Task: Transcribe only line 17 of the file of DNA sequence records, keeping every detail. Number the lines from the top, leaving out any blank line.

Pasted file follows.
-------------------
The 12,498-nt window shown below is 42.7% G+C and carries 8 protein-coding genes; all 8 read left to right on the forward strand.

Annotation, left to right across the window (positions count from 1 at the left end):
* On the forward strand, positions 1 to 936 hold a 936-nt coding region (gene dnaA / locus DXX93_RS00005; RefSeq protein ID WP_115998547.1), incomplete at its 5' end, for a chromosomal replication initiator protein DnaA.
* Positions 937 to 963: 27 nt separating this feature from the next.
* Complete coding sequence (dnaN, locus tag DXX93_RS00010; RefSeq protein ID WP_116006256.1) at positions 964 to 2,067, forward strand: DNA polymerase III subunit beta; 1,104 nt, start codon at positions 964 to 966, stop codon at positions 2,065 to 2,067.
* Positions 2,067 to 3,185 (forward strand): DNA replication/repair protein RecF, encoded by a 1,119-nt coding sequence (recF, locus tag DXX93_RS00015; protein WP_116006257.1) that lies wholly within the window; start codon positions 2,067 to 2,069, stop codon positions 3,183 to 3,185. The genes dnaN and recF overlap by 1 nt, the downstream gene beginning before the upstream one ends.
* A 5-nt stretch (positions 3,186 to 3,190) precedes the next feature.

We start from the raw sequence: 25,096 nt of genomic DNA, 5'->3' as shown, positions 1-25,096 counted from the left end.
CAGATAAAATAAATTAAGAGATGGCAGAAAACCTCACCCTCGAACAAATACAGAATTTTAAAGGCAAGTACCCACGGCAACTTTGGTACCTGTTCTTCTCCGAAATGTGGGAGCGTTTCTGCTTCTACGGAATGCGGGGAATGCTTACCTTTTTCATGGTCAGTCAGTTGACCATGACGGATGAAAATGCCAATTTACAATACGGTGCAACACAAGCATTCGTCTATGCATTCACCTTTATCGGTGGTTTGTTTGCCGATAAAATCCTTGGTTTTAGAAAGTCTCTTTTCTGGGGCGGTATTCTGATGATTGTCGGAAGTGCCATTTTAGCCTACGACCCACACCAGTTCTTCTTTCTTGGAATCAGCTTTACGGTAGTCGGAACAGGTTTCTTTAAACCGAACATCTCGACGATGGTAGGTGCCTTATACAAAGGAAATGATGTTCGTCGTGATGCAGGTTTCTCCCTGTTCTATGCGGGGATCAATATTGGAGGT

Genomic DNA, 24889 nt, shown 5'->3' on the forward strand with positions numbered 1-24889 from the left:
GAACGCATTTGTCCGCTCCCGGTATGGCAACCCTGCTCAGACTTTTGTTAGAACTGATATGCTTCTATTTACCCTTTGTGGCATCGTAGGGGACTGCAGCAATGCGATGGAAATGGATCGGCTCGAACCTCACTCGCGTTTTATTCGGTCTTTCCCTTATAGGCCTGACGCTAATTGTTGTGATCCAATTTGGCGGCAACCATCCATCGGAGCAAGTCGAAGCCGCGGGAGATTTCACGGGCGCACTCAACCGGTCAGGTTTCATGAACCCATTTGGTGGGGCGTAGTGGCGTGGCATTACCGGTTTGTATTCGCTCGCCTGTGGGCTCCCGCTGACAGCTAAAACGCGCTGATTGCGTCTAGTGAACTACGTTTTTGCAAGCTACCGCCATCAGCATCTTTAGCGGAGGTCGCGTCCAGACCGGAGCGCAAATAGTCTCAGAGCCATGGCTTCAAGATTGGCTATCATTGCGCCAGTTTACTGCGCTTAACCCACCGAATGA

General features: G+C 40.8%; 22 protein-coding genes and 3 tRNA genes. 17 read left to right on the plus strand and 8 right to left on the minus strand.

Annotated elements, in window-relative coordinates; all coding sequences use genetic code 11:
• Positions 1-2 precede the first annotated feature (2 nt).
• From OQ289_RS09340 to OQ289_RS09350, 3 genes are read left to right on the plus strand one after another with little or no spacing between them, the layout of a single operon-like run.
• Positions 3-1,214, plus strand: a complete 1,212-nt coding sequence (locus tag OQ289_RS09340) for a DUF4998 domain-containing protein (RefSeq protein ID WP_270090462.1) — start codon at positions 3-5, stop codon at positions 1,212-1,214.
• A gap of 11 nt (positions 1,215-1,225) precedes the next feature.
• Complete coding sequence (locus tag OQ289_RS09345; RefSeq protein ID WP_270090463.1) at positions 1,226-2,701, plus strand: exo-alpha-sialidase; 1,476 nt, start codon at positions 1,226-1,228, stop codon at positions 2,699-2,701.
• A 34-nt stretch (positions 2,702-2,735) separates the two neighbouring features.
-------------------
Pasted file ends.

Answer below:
• A gap of 11 nt (positions 1,215-1,225) precedes the next feature.